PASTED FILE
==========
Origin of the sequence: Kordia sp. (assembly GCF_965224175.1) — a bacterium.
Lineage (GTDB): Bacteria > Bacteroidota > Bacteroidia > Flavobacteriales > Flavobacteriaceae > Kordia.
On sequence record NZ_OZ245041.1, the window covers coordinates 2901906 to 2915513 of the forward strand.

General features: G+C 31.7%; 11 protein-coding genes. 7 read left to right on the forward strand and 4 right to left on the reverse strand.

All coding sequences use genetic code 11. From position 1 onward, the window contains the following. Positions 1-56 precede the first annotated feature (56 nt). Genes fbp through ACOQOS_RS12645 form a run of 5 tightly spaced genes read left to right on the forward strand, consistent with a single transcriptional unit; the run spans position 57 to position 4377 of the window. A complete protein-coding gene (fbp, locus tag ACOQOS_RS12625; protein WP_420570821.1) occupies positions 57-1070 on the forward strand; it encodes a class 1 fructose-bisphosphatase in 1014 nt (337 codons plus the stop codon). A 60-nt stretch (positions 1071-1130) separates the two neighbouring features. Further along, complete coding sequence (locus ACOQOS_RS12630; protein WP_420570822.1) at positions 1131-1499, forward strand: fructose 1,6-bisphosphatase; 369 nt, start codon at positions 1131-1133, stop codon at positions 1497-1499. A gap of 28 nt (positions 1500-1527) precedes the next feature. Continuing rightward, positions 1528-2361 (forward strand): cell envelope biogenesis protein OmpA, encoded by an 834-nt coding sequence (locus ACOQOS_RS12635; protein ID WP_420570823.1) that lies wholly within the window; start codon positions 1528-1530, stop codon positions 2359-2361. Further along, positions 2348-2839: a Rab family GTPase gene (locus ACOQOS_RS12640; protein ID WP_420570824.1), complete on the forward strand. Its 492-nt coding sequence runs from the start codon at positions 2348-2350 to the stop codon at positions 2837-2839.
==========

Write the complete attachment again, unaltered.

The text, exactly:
Origin of the sequence: Kordia sp. (assembly GCF_965224175.1) — a bacterium.
Lineage (GTDB): Bacteria > Bacteroidota > Bacteroidia > Flavobacteriales > Flavobacteriaceae > Kordia.
On sequence record NZ_OZ245041.1, the window covers coordinates 2901906 to 2915513 of the forward strand.

General features: G+C 31.7%; 11 protein-coding genes. 7 read left to right on the forward strand and 4 right to left on the reverse strand.

All coding sequences use genetic code 11. From position 1 onward, the window contains the following. Positions 1-56 precede the first annotated feature (56 nt). Genes fbp through ACOQOS_RS12645 form a run of 5 tightly spaced genes read left to right on the forward strand, consistent with a single transcriptional unit; the run spans position 57 to position 4377 of the window. A complete protein-coding gene (fbp, locus tag ACOQOS_RS12625; protein WP_420570821.1) occupies positions 57-1070 on the forward strand; it encodes a class 1 fructose-bisphosphatase in 1014 nt (337 codons plus the stop codon). A 60-nt stretch (positions 1071-1130) separates the two neighbouring features. Further along, complete coding sequence (locus ACOQOS_RS12630; protein WP_420570822.1) at positions 1131-1499, forward strand: fructose 1,6-bisphosphatase; 369 nt, start codon at positions 1131-1133, stop codon at positions 1497-1499. A gap of 28 nt (positions 1500-1527) precedes the next feature. Continuing rightward, positions 1528-2361 (forward strand): cell envelope biogenesis protein OmpA, encoded by an 834-nt coding sequence (locus ACOQOS_RS12635; protein ID WP_420570823.1) that lies wholly within the window; start codon positions 1528-1530, stop codon positions 2359-2361. Further along, positions 2348-2839: a Rab family GTPase gene (locus ACOQOS_RS12640; protein ID WP_420570824.1), complete on the forward strand. Its 492-nt coding sequence runs from the start codon at positions 2348-2350 to the stop codon at positions 2837-2839.